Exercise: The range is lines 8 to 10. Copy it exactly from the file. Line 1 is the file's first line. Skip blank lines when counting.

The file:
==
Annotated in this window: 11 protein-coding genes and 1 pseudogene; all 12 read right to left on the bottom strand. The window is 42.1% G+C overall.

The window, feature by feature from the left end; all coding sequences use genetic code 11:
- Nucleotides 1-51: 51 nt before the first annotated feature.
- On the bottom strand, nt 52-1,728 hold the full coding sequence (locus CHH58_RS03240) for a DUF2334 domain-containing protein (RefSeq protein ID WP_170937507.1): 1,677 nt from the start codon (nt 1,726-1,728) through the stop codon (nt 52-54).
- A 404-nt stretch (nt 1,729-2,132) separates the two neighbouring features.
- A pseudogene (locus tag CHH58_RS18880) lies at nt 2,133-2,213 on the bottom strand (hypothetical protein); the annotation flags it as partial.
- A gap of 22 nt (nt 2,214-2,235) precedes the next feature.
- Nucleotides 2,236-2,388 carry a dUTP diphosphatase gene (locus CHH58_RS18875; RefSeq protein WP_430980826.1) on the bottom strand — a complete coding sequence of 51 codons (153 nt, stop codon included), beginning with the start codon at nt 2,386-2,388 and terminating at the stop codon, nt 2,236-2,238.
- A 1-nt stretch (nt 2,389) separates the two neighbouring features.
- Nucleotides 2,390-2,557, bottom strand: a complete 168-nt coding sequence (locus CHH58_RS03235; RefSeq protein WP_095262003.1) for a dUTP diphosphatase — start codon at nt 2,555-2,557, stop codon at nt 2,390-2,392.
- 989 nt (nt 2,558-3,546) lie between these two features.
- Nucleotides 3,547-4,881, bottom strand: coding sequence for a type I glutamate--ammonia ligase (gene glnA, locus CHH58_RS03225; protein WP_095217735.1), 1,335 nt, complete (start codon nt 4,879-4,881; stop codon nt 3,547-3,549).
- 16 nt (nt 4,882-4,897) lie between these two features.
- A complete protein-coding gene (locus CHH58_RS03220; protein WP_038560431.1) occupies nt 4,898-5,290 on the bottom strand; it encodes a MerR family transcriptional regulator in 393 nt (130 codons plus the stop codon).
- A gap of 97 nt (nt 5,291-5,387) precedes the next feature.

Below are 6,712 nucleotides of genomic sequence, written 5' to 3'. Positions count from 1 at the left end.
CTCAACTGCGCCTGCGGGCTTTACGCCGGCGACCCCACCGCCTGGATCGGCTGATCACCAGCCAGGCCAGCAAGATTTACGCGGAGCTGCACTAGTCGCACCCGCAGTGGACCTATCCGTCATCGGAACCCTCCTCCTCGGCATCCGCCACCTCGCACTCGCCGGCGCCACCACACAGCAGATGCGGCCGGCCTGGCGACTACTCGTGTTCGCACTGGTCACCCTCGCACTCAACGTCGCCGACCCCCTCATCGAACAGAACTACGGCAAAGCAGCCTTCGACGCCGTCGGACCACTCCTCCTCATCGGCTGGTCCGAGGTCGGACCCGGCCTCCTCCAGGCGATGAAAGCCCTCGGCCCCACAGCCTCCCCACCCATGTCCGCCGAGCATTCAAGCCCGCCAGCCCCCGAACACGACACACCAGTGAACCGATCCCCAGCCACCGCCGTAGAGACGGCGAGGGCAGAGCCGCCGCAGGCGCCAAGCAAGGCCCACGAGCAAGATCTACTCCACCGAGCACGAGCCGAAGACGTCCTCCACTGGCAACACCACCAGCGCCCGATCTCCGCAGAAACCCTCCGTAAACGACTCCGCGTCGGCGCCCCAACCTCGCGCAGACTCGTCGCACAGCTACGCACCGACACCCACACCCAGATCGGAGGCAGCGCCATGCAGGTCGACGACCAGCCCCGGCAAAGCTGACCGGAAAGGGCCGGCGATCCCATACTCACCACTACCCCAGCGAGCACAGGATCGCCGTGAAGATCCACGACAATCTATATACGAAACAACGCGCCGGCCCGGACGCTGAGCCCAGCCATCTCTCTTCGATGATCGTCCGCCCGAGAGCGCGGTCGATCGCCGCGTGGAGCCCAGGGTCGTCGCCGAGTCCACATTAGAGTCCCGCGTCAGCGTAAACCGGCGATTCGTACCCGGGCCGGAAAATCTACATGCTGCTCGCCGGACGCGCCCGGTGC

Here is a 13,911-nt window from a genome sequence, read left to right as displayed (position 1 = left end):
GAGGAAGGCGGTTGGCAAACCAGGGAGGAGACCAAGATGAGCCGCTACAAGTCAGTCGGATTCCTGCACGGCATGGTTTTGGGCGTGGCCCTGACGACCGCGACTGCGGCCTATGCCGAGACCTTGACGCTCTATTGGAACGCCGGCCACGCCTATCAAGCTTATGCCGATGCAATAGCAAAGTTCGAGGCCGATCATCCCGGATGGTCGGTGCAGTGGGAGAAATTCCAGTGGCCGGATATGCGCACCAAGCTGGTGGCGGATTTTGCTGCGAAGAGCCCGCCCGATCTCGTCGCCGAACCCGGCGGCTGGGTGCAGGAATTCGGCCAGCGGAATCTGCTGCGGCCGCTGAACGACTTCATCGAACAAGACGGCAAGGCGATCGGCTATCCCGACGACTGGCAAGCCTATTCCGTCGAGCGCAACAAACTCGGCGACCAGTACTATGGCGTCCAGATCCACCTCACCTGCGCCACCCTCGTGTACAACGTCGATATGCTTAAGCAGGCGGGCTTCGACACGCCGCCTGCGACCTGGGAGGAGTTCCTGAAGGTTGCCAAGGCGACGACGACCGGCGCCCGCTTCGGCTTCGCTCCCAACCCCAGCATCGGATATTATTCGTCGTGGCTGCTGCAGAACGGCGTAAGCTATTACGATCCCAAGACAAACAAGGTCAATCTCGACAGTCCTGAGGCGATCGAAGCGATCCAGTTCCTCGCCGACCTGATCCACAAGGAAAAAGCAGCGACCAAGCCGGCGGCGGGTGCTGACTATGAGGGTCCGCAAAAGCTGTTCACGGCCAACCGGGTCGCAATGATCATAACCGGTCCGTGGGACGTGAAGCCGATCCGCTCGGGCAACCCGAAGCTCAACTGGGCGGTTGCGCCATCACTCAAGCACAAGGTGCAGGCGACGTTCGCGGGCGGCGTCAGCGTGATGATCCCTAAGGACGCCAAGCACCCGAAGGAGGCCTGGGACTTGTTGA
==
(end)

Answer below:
- Nucleotides 2,236-2,388 carry a dUTP diphosphatase gene (locus CHH58_RS18875; RefSeq protein WP_430980826.1) on the bottom strand — a complete coding sequence of 51 codons (153 nt, stop codon included), beginning with the start codon at nt 2,386-2,388 and terminating at the stop codon, nt 2,236-2,238.
- A 1-nt stretch (nt 2,389) separates the two neighbouring features.
- Nucleotides 2,390-2,557, bottom strand: a complete 168-nt coding sequence (locus CHH58_RS03235; RefSeq protein WP_095262003.1) for a dUTP diphosphatase — start codon at nt 2,555-2,557, stop codon at nt 2,390-2,392.